Winter Break at the Preserve

Evergreen Wood Fern in JanTo folks with school age children, the phrase “Winter Break” may mean having the children home and not knowing what to do to keep them occupied in the cold. Bring them to the Nature Preserve! I declare a Winter Break whenever the sun comes out. The temperature has been in the 50’s this week, so the trails are melting and a little muddy. Be sure to bring a dry pair of shoes to put on, but hiking on a sunny January afternoon changes your hole outlook on Winter. Christmas Fern in JanA walk through the Woodland Garden shows that plants don’t stop growing just because it’s January. The top photo in this post is the aptly named Evergreen Wood Fern. The one immediately above is the Christmas Fern, easily recognized by the the little “toe” of the Christmas stocking which it resembles. Anything green means that photosynthesis is going on, and you will find plenty of green plants in the Garden if you just look around.American Witch Hazle in Jan
But flowers don’t bloom in January, do they? Yes indeed, some brave little shrubs known as witchhazel do indeed bloom in January! American witchhazel posses some interesting lore and uses. The most interesting use as been the use of forked limbs as dowsing or divining rods. Early European settles observed Native Americans using American witchhazel to find underground sources of water. This activity is probably where the common name witchhazel came from. “Wicke” is the Middle English for “lively’ and “wych” is from the Anglo-Saxon word for “bend.” American witchhazel was probably called a Wicke Hazel by early white settlers because the dowsing end of the forked branch would bend when underground water when detected by the dowser. This practice had a widespread use by American settlers and then exported back to Europe. Dowsing became an established feature of well-digging into the 20th century.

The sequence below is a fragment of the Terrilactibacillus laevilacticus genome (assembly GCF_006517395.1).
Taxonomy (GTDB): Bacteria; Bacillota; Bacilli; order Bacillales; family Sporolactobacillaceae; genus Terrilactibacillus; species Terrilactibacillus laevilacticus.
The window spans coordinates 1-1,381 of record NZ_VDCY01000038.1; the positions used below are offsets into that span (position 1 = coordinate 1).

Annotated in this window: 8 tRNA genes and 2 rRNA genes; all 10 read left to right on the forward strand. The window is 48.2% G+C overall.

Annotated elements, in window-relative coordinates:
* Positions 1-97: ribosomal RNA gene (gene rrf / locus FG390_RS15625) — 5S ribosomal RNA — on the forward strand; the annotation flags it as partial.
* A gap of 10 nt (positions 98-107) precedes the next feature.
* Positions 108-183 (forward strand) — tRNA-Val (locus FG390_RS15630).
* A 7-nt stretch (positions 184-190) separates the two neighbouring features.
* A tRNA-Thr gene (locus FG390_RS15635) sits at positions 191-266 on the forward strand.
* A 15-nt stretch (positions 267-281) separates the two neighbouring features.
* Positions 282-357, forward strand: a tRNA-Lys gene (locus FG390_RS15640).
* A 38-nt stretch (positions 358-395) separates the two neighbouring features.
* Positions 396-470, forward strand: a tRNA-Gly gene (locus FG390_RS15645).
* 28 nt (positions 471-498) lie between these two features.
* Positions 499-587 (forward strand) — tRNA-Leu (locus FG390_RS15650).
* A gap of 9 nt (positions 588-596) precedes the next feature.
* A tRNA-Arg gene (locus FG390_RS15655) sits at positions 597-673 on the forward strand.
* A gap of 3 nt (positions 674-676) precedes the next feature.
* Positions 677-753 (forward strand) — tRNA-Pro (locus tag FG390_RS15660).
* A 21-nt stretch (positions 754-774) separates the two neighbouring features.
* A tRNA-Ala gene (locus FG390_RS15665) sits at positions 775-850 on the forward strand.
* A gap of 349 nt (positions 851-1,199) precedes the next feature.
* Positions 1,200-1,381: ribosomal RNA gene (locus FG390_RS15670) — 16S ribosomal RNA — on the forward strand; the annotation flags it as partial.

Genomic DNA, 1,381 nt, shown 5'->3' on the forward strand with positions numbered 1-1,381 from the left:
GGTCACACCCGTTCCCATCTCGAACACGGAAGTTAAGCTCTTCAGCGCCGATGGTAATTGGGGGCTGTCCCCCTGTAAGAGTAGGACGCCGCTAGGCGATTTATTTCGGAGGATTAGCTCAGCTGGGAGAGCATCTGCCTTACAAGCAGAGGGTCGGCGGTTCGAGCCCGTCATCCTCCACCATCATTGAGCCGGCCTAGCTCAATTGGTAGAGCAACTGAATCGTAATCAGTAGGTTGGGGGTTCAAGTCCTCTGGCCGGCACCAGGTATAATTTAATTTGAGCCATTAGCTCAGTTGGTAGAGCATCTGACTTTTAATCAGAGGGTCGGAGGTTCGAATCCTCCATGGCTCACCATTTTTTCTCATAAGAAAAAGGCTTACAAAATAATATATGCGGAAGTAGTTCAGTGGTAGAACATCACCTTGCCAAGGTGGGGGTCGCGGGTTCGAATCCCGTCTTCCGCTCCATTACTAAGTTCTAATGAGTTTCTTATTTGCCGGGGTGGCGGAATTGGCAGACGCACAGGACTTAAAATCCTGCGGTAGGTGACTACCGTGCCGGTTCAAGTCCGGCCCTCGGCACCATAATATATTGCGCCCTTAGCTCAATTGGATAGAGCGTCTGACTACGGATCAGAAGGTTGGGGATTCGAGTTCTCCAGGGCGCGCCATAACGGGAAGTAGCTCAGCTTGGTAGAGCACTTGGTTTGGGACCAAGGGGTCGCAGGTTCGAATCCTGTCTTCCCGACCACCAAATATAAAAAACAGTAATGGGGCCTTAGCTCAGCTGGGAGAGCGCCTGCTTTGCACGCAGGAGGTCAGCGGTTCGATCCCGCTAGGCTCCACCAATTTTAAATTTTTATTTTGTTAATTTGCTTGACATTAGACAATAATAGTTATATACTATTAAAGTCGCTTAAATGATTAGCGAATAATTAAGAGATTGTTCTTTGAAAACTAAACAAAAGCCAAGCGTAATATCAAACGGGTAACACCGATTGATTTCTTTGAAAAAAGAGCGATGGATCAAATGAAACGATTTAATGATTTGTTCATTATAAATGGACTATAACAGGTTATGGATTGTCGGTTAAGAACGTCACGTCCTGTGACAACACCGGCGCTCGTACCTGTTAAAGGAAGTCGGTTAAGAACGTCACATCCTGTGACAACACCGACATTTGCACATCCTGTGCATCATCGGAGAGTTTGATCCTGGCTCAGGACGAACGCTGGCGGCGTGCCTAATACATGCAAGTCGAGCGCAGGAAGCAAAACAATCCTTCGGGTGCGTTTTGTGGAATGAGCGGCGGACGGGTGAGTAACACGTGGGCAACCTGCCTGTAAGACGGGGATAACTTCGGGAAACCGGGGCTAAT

Red Witch Hazle
The don’t all have the same blooming season or color. The common witch hazel (H. virginiana) peaks between mid October and mid November. A few of the spring-flowering witch hazels can start blooming by the end of December or early January depending upon weather but peak occurs between mid January and mid March. Early March is a good time to see many in bloom. Blooming of most cultivars has finished by mid- to late April. Nest Holes in TreeLarge cavities in a tree trunk look like good homes for owls. If they are there, they are sleeping quietly during the day, but will emerge with silent flight when darkness comes. Mike Huff, our grounds manager, says he hears several kinds of owls just before sunrise.

Bluebird - Copy
If you look closely, you will see birds you expect to see in the summer. Many birds stay at the Nature Preserve all winter such as Bluebirds, Mockingbirds, Chickadees and all the woodpeckers. Winter migrants such as White-throated Sparrows come for a while then return north to breed. No matter what the weather, you can always find something interesting to watch!